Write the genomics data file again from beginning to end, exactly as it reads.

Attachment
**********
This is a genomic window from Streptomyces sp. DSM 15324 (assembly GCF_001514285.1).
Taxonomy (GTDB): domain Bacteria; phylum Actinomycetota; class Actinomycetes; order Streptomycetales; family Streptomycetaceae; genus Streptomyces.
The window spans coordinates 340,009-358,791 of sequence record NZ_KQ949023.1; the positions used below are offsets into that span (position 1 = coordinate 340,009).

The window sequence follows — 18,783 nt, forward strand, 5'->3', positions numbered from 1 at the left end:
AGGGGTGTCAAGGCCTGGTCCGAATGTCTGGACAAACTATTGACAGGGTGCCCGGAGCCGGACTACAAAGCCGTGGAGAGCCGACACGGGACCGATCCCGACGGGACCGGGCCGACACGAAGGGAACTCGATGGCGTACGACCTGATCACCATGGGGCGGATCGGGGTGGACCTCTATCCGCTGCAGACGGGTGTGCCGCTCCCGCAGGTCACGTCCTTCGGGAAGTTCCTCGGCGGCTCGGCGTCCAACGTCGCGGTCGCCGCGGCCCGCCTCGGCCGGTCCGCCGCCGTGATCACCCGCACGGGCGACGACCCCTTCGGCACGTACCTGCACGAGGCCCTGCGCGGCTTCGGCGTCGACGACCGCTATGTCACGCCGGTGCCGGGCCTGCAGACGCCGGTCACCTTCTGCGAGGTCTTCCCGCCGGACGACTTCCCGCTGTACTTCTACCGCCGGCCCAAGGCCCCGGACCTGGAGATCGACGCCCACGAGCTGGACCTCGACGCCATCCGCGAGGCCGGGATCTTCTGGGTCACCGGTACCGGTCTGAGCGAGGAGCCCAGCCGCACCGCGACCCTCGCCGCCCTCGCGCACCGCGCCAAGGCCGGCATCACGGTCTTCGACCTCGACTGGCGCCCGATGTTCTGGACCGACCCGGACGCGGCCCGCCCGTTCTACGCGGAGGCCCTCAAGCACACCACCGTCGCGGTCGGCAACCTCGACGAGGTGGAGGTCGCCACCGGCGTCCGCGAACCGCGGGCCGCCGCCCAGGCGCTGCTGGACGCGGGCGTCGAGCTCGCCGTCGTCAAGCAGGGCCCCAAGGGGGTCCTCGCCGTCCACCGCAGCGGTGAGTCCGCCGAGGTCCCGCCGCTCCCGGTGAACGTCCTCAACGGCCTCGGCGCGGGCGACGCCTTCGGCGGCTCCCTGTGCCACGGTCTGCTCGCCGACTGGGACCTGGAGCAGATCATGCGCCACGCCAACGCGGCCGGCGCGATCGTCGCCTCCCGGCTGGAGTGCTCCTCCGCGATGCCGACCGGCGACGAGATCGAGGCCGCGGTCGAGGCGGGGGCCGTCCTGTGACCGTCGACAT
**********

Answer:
This is a genomic window from Streptomyces sp. DSM 15324 (assembly GCF_001514285.1).
Taxonomy (GTDB): domain Bacteria; phylum Actinomycetota; class Actinomycetes; order Streptomycetales; family Streptomycetaceae; genus Streptomyces.
The window spans coordinates 340,009-358,791 of sequence record NZ_KQ949023.1; the positions used below are offsets into that span (position 1 = coordinate 340,009).

The window sequence follows — 18,783 nt, forward strand, 5'->3', positions numbered from 1 at the left end:
AGGGGTGTCAAGGCCTGGTCCGAATGTCTGGACAAACTATTGACAGGGTGCCCGGAGCCGGACTACAAAGCCGTGGAGAGCCGACACGGGACCGATCCCGACGGGACCGGGCCGACACGAAGGGAACTCGATGGCGTACGACCTGATCACCATGGGGCGGATCGGGGTGGACCTCTATCCGCTGCAGACGGGTGTGCCGCTCCCGCAGGTCACGTCCTTCGGGAAGTTCCTCGGCGGCTCGGCGTCCAACGTCGCGGTCGCCGCGGCCCGCCTCGGCCGGTCCGCCGCCGTGATCACCCGCACGGGCGACGACCCCTTCGGCACGTACCTGCACGAGGCCCTGCGCGGCTTCGGCGTCGACGACCGCTATGTCACGCCGGTGCCGGGCCTGCAGACGCCGGTCACCTTCTGCGAGGTCTTCCCGCCGGACGACTTCCCGCTGTACTTCTACCGCCGGCCCAAGGCCCCGGACCTGGAGATCGACGCCCACGAGCTGGACCTCGACGCCATCCGCGAGGCCGGGATCTTCTGGGTCACCGGTACCGGTCTGAGCGAGGAGCCCAGCCGCACCGCGACCCTCGCCGCCCTCGCGCACCGCGCCAAGGCCGGCATCACGGTCTTCGACCTCGACTGGCGCCCGATGTTCTGGACCGACCCGGACGCGGCCCGCCCGTTCTACGCGGAGGCCCTCAAGCACACCACCGTCGCGGTCGGCAACCTCGACGAGGTGGAGGTCGCCACCGGCGTCCGCGAACCGCGGGCCGCCGCCCAGGCGCTGCTGGACGCGGGCGTCGAGCTCGCCGTCGTCAAGCAGGGCCCCAAGGGGGTCCTCGCCGTCCACCGCAGCGGTGAGTCCGCCGAGGTCCCGCCGCTCCCGGTGAACGTCCTCAACGGCCTCGGCGCGGGCGACGCCTTCGGCGGCTCCCTGTGCCACGGTCTGCTCGCCGACTGGGACCTGGAGCAGATCATGCGCCACGCCAACGCGGCCGGCGCGATCGTCGCCTCCCGGCTGGAGTGCTCCTCCGCGATGCCGACCGGCGACGAGATCGAGGCCGCGGTCGAGGCGGGGGCCGTCCTGTGACCGTCGACAT